GENERICO.ruEconomicsRussia will withstand a decline in oil prices, but will Europe withstand an increase in gas prices?

Russia will withstand a decline in oil prices, but will Europe withstand an increase in gas prices?

For the first time in decades, Europeans began to feel poor

The formation of reserves by Western and Middle Eastern companies, including the increase in production capacity, may be an expectation of serious changes in the global oil market. At the same time, Europeans have already felt the onset of a new reality – for the first time in many decades, they have become poorer. Rosneft Chief Executive Officer Igor Sechin spoke about this in his key report at the Energy Panel at the XXVII SPIEF.

For the first time in decades, Europeans began to feel poor Photo: SPIEF 2024.

“The formation of reserves by both Western and Middle Eastern companies that we are seeing may be an expectation of serious changes in the market. The presence of “phantom barrels” that can have a large-scale impact on the market offsets the impact of the voluntary reduction in production quotas undertaken by the main OPEC members. This is also shown by market quotes that have gone down after the recent decision by the ministers of the member countries,” the head of Rosneft said.

According to him, the Gulf countries are actively increasing free production capacity, establishing distribution channels and investing in assets in consuming countries. At the same time, four key OPEC member countries – Saudi Arabia, UAE, Kuwait and Iraq – Already have significant spare production capacity of 5.6 million barrels per day, equivalent to 13% of current OPEC+ production. Some time ago, these countries announced plans to further increase capacity.

At the same time, the volatility and unpredictability of the energy market may increase in connection with the upcoming presidential elections in the United States, where the choice of voters depends, among other things, on the increase in the cost of one gallon of gasoline. “So, the average price is $3.6 per gallon, and in some states such as California – 5.4 dollars&rdash; noted Igor Sechin.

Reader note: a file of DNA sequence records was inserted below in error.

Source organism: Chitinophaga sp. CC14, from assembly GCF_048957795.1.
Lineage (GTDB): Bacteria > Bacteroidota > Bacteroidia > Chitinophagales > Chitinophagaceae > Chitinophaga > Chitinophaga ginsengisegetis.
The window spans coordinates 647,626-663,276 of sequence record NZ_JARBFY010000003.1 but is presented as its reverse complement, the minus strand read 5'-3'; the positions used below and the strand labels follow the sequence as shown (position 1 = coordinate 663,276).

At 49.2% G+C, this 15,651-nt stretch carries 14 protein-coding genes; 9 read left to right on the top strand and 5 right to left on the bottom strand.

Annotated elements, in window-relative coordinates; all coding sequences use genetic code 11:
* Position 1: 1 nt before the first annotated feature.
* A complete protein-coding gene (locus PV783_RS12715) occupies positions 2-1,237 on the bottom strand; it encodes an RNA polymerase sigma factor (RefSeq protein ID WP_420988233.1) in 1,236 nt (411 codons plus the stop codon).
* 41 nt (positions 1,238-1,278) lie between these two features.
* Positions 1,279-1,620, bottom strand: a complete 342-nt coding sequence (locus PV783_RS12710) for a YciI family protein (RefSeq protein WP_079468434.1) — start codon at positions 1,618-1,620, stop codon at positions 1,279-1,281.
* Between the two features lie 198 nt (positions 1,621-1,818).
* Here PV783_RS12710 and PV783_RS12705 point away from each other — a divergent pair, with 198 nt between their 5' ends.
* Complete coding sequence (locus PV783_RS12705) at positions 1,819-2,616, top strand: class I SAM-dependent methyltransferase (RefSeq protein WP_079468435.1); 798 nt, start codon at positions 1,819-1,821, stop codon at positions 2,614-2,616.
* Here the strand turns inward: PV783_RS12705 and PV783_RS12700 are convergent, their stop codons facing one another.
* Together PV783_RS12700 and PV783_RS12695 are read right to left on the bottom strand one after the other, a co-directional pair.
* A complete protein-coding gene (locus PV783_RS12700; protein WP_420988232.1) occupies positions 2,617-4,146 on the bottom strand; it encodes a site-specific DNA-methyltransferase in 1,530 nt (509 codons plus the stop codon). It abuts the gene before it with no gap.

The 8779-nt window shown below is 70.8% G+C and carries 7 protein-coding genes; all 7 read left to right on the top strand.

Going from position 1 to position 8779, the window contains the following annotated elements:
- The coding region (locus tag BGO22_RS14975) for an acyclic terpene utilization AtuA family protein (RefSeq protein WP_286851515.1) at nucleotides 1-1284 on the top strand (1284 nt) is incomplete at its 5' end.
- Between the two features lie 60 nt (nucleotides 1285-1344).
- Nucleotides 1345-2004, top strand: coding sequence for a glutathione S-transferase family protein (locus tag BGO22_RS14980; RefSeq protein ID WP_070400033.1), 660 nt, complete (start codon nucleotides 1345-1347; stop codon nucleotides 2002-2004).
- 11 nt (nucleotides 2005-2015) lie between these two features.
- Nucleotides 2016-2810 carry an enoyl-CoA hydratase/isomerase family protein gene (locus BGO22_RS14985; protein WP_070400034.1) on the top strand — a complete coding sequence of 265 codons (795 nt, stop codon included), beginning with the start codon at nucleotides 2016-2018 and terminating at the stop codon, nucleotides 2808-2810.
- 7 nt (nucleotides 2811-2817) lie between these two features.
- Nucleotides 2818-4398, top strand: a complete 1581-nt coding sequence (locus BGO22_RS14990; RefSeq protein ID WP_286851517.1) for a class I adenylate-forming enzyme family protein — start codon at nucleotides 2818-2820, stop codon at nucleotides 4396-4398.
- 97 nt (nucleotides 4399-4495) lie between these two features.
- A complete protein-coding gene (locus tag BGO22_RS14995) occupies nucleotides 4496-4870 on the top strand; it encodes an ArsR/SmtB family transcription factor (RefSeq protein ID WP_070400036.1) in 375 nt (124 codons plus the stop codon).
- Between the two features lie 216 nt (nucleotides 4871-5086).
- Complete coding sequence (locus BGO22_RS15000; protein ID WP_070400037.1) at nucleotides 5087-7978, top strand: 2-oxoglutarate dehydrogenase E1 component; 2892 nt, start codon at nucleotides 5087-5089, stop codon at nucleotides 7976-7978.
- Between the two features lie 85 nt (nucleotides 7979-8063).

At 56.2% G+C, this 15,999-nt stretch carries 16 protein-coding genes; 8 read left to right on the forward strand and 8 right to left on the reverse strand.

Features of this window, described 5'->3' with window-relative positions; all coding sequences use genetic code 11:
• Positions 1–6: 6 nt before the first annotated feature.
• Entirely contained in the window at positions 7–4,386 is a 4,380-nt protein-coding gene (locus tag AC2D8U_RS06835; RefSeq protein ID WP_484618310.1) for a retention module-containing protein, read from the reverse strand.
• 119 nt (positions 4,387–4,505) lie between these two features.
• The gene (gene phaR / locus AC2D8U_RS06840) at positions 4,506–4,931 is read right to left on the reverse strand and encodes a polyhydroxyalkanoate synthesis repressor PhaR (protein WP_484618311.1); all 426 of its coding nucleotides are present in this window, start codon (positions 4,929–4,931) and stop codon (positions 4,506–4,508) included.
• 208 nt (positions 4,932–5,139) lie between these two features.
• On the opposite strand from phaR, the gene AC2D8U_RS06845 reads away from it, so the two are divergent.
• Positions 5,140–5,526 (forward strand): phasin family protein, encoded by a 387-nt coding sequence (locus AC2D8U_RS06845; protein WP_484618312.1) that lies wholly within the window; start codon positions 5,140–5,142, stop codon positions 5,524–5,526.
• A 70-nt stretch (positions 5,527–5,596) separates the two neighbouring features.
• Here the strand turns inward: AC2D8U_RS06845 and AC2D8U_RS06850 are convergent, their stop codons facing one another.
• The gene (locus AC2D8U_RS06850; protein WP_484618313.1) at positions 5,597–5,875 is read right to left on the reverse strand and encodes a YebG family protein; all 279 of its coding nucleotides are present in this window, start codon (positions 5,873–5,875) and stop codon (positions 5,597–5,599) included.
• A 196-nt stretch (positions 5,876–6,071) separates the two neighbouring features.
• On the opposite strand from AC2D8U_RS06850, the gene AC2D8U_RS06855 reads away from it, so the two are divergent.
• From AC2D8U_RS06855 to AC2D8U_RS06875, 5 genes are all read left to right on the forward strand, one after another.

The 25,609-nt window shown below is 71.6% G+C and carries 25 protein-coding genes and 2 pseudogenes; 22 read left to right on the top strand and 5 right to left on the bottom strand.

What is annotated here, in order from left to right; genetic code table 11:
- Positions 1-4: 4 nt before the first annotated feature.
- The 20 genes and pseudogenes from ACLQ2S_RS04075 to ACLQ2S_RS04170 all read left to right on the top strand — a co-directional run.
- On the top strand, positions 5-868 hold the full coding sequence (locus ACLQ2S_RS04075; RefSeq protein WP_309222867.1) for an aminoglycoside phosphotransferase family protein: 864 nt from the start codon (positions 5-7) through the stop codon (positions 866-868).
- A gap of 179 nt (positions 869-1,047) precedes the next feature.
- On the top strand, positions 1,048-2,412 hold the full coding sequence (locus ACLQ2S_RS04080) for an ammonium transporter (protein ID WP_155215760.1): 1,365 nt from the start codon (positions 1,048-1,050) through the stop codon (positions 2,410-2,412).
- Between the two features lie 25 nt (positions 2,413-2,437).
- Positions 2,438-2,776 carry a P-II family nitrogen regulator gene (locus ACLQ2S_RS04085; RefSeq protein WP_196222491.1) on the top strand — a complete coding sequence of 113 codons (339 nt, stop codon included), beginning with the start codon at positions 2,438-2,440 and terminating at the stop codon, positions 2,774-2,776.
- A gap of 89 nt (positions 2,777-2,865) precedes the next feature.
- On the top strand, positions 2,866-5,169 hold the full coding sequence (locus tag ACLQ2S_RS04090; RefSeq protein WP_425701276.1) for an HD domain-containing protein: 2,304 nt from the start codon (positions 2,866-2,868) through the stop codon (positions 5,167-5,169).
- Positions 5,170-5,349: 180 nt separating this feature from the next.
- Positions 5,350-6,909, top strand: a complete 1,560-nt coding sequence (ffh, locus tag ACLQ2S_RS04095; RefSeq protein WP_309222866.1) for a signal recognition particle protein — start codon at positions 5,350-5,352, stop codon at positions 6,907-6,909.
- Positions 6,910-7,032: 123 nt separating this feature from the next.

According to him, industry regulation could change if a certain candidate wins the US election. “Emerging risks give reason to assume the possible existence of a plan “B” in case of a special period for each major participant,” – said the head of the company.

He also noted that large American majors are carrying out merger deals with other producers, increasing their production capabilities in order to ensure growth in profits and dividends, while production growth remains behind the scenes, since it requires capital expenditures, which must be secured by high prices.

According to the head of the oil company, the budgets of most OPEC+ member countries are able to withstand a possible decline in oil prices, which can be partially or fully compensated by an increase in supplies. Theoretically, for the Russian oil industry, a price reduction could mean the possibility of lifting all restrictions on the price ceiling, and the revenue side of the approved federal budget is based on $60 per barrel.

Regarding the gas situation, despite government subsidies, gas prices almost doubled for EU consumers from 2021 to 2023, forcing “European households to cut gas consumption on an unprecedented scale.”

“As a result of the price shock, demand for gas in the residential and commercial sectors of Europe has fallen by more than 20% over the past two years and has continued to fall this year. As a result of this, for the first time in many decades, Europe found itself faced with a new reality – Europeans have become poorer,” – said the head of Rosneft.

Essentially, Europe is achieving its emissions reduction goals by directly reducing energy consumption and slowing economic growth. “Continuation of this policy could ultimately destroy European industry. As you know, the lowest energy consumption – at the cemetery”, – he added.

The head of the company noted that Europe lags behind the United States in economic growth and in terms of average per capita income. According to the IMF, over the past 15 years the EU economy has grown by only 13% compared to the US at 85%. At the same time, the average per capita income of the EU countries has fallen compared to most North American states, and is now 52% lower than the US average, Sechin said. “If this trend continues, then by 2035 the gap in GDP per capita between the US and the EU will be five times, that is, the same as between Japan and Ecuador today,” – he summed up.

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